The mesostructured (SiO2)1-x(LSiO1.5)x molecular sieve compositions described in the first embodiment of the present invention were prepared in powdered form by first dissolving a neutral amine structure-directing surfactant in an alcohol solvent at a temperature between ambient and the boiling point of the alcohol. The preferred structure-directing surfactants are primary amines with alkyl chains containing between 10 and 22 carbon atoms, though polyamine surfactants such as the tallow di-, tri-, and tetra amine surfactants supplied by Tomah Industries (Milton, Wis.) and dialkyl mono- and poly-functional amine surfactants can also be used as structure directors. In any case the authors do not want to limit the assembly of these novel compositions to a single family of structure-directing amine surfactants. The preferred alcohol is ethanol, though methanol, propanol and other low cost alcohols were suitable substitutes for ethanol. Water was then added to the surfactant solution and the temperature of the mixture was adjusted to a value between about 40 and 100° C. The key to fully integrating high loadings of organofunctional LSiO3 groups into a mesostructured molecular sieve framework with a high degree of T3 crosslinking is to first utilize an amine surfactant with a large hydrophobic group to obtain the largest possible framework pore sizes for accommodating the organofunctional group. More importantly, however, the assembly process should be carried out under electrically neutral assembly conditions to minimize anionic charge on the framework walls. When the framework walls are charged, terminal SiO− bonds carry the charge. Such terminal bonds are undesirable because they limit framework crosslinking and compromise stability.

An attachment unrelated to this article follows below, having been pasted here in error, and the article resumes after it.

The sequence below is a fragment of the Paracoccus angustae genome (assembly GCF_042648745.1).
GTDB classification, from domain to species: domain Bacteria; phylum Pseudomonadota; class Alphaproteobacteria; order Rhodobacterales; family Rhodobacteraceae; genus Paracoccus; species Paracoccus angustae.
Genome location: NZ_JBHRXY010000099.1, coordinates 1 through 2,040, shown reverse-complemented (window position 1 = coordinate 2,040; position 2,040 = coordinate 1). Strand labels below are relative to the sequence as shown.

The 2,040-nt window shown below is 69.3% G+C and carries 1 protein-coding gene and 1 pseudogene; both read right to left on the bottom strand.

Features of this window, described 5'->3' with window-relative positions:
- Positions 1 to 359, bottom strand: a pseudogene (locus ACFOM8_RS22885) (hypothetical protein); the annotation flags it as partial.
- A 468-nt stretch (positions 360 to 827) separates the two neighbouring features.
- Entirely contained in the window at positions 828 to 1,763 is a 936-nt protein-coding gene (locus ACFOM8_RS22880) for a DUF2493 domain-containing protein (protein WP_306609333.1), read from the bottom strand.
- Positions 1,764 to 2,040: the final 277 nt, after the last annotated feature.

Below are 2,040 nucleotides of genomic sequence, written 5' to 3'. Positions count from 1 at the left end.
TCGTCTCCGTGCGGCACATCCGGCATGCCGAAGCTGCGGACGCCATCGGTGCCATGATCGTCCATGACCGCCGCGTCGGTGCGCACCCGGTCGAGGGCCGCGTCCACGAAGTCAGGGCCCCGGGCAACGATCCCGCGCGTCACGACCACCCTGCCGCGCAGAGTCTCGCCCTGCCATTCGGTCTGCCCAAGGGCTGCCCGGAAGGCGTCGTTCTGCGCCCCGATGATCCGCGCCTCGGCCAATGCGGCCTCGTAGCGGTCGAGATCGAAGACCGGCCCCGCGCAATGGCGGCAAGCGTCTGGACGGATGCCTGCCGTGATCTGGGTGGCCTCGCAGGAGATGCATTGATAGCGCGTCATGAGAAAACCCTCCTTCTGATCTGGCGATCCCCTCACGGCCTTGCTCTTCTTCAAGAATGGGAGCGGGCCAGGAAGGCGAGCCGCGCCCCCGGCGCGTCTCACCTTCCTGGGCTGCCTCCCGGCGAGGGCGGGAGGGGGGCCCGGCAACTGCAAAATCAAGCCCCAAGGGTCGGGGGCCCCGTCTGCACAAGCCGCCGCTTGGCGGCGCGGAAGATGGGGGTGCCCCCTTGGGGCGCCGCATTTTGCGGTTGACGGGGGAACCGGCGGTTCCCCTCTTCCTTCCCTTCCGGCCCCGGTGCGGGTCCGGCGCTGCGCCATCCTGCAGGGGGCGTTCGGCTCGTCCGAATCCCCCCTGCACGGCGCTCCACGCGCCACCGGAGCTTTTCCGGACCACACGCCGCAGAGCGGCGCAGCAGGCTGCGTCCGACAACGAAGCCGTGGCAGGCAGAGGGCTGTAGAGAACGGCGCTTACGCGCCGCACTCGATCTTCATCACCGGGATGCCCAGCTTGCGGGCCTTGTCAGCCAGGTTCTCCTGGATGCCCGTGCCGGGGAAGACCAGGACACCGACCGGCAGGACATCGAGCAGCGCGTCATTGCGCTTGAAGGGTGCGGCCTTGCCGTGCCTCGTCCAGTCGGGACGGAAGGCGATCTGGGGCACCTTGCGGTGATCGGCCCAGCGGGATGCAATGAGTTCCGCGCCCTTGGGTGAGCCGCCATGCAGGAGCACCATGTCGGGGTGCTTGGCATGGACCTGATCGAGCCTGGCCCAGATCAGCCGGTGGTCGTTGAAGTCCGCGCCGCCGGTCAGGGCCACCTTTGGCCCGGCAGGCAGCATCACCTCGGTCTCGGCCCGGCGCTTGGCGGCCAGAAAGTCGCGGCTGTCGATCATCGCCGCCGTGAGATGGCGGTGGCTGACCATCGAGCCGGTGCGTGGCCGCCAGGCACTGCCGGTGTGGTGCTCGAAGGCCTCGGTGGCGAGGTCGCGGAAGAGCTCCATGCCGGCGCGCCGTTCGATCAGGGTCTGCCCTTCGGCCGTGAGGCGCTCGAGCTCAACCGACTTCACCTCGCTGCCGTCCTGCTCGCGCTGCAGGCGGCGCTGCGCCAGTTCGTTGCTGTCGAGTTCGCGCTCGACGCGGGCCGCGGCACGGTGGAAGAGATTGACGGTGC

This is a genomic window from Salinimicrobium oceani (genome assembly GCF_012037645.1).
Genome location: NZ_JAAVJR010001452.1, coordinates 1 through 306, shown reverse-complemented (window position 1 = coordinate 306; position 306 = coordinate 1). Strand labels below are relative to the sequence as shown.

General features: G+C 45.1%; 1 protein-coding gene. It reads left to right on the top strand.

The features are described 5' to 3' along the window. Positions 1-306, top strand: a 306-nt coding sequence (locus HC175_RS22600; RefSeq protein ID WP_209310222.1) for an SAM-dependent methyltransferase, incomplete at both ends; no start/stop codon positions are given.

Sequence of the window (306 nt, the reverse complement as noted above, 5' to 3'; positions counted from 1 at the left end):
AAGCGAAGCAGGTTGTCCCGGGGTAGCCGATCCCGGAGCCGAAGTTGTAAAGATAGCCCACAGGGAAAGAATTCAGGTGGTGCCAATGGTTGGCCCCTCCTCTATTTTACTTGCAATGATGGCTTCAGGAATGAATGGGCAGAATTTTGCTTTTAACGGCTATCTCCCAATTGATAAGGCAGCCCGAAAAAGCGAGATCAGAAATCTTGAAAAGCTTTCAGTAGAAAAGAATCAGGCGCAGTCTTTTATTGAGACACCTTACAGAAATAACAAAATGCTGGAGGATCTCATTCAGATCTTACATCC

Neutral amine surfactants are well suited to the electrically neutral assembly of mesostructured molecular sieves from SiY4 silica precursors and LSiY3 organosilicon precursors, where Y is a hydrolyzable group. This approach has been used in the prior art cited above. However, the reported mesostructures obtained through this approach have been limited compositions in which not more than 20% of the silicon centers in the framework are organofunctionalized (ie., x≦0.2). All previously reported products with x>0.2 lack a low angle x-ray diffraction peak characteristic of a mesostructured framework. However, the present invention discloses that mesostructured compositions with x>0.2 are possible, provided that the assembly temperature is sufficiently high to solubilize the surfactant and the silicon reagents without destroying the mesostructure.